What Is A Good MCAT Score?
Before you start looking at that high 528 in dismay, take a breather. You don’t have to get a perfect score to land a seat in the medical school of your choice.
So, what’s considered a “good” score? Technically speaking, target MCAT scores will differ from one student to the next. It all depends on where you want to go and what your goals are (more on that later).
All that said, there is a generally accepted range that you should aim for. For the most part, a “good” score is anything above 510, with no individual section score below 127.
Medical schools don’t just gloss over section scores. They matter! A significant deficit in one section is a big red flag for most institutions. Even if you get a perfect score to make up the difference elsewhere, a bad score on one unit will hurt you.
It’s important to study and prepare for everything equally to have a generally even score profile across the board.
The MCAT is hard, and a total score of 510 puts you in a very comfortable place. You would be in the 78th percentile or higher for the 2021-2022 year. According to aggregated acceptance rates reported by the Association of American Medical Colleges, roughly 61.4 percent of applicants with scores between 510 and 513 were accepted.
There are no guarantees, as the entire admissions process is holistic and complex. But, an MCAT score of 510 gives you an excellent chance to get accepted into several schools.
With a score of 510, most advisors would recommend that you apply to state schools, up to 30 carefully selected allopathic medical schools, and even a handful of top-tier osteopathic medical schools.
MCAT Score Percentiles
To help you visualize this, here’s a handy table of MCAT score percentiles. Simply find your score on the list to see where you stand!
What Is The Average MCAT Score?
Ultimately, medical schools are going to compare you to the larger applicant pool. While all institutions have their standards and requirements, every medical school has a finite pool of potential students to accept. Understanding how you fit into the equation and compare to others can give you some insight into what MCAT score to aim for.
There’s no guaranteed score to gain acceptance, but we can look into acceptance data and aggregated scores to see what schools prefer.
According to the published MCAT scores and percentiles for 2021-2022, we can say that the average score that test-takers get is around 502. That’s relatively close to the midpoint of 500. A score of 501 to 502 puts you in the 48th to 52nd percentile.
But that figure refers to the average MCAT score of all test-takers. Unfortunately, not every student who takes the MCAT will get accepted and matriculate to medical school. Not only that, but many applicants take the MCAT multiple times!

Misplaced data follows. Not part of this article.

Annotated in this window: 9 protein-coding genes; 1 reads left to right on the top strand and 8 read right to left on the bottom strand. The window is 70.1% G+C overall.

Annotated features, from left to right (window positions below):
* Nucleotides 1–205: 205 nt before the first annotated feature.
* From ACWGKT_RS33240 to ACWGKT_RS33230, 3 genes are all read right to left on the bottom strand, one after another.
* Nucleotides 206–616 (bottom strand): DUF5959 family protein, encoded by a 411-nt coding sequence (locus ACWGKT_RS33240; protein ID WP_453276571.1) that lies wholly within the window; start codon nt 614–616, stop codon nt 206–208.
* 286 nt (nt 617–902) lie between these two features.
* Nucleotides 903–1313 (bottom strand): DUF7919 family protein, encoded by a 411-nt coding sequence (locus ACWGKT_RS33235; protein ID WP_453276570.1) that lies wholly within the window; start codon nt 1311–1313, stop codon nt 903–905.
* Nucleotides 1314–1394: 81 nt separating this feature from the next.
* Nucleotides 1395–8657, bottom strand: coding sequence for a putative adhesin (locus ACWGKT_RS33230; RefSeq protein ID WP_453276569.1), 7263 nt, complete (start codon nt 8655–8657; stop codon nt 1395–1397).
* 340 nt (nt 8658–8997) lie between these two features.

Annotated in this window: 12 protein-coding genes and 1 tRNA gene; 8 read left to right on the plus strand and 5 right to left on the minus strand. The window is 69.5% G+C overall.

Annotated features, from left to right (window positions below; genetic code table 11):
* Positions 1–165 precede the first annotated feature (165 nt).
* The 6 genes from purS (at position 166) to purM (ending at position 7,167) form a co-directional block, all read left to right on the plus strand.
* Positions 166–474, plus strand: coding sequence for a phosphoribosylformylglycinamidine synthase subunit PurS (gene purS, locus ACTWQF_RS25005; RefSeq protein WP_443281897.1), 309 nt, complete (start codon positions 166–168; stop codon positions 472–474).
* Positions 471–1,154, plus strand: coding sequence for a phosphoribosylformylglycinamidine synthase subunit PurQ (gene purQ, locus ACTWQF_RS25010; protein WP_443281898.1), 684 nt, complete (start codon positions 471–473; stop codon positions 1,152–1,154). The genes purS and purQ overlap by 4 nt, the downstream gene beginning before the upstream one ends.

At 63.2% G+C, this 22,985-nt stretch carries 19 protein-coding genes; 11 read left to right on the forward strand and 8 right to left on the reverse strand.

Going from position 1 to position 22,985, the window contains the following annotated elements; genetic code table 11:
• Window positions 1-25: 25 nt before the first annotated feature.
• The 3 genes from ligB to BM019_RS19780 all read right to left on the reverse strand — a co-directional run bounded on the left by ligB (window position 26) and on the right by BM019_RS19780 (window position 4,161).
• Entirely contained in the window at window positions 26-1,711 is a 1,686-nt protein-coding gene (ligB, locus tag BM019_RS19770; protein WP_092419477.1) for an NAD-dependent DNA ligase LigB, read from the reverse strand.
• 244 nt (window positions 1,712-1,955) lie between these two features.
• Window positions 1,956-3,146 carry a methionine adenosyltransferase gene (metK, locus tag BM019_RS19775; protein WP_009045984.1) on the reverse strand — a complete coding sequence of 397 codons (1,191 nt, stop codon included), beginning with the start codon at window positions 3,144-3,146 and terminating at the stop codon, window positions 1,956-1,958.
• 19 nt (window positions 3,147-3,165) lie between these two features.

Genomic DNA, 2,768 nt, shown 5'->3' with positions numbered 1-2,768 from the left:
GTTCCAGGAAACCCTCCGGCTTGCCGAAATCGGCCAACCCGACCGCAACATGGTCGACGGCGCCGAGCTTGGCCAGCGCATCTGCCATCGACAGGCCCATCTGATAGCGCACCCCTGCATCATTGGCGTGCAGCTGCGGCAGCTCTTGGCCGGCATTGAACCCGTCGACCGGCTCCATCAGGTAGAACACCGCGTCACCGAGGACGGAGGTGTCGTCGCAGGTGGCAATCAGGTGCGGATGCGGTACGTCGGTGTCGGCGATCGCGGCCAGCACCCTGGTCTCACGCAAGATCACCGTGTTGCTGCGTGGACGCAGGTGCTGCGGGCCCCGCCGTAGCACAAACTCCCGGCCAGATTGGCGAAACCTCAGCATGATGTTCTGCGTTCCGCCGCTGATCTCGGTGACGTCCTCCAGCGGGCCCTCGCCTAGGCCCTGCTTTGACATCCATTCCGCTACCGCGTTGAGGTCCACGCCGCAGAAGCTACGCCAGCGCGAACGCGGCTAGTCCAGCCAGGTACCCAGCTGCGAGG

In 2020, the Association of American Medical Colleges found that more than 88,000 test-takers took the MCAT almost 100,000 times. Curiously, those are higher figures than the previous year.
In the 2020-2021 application cycle, there were approximately 53,030 medical school applicants. However, only 22,239 matriculated, indicating an overall acceptance rate of a mere 42 percent.
With all that in mind, what’s the average MCAT score for those accepted into medical school?
According to the AAMC, the average MCAT score for students accepted into allopathic, or MD-granting, medical schools was 511.5. The standard deviation is approximately 6.5.
Those figures can give you a better idea of what type of score you’ll need to gain acceptance into medical school. That said, it doesn’t reflect the requirements and averages for specific schools. That’s an entirely different ballgame.
Some schools are more competitive than others, which may result in dramatically different MCAT scores than the overall national average.
Why A “Good” MCAT Score Varies By Student
Earlier, we covered what most accept as a “good” score. The overall consensus is that a score of 510 puts your odds of getting accepted into a medical school pretty high.
However, that doesn’t necessarily mean that you should aim for a 510. What constitutes a “good” score will vary from one student to the next.
Why is that? It all comes down to your goals and the schools you want to attend. As we mentioned earlier, some institutions are far more competitive than others.
As a whole, getting into medical school is tough. You have to be at the top of your class and work hard to gain acceptance anywhere. But some schools are so competitive that they can only make offers to the brightest minds in the country!
In those cases, a 510 isn’t going to cut it!
Let’s take a look at some of the average scores of top-tier schools. Some of the finest educational establishments in the country require far higher scores than the national average of matriculants. The schools with the highest average MCAT scores include:
- Vanderbilt University School of Medicine
- Washington University School of Medicine
- Yale School of Medicine at Yale University
- New York University Grossman School of Medicine
- The John Hopkins University School of Medicine
- Northwestern University Feinberg School of Medicine
- Perelman School of Medicine at the University of Pennsylvania
- The University of Chicago Pritzker School of Medicine
- Harvard Medical School at Harvard University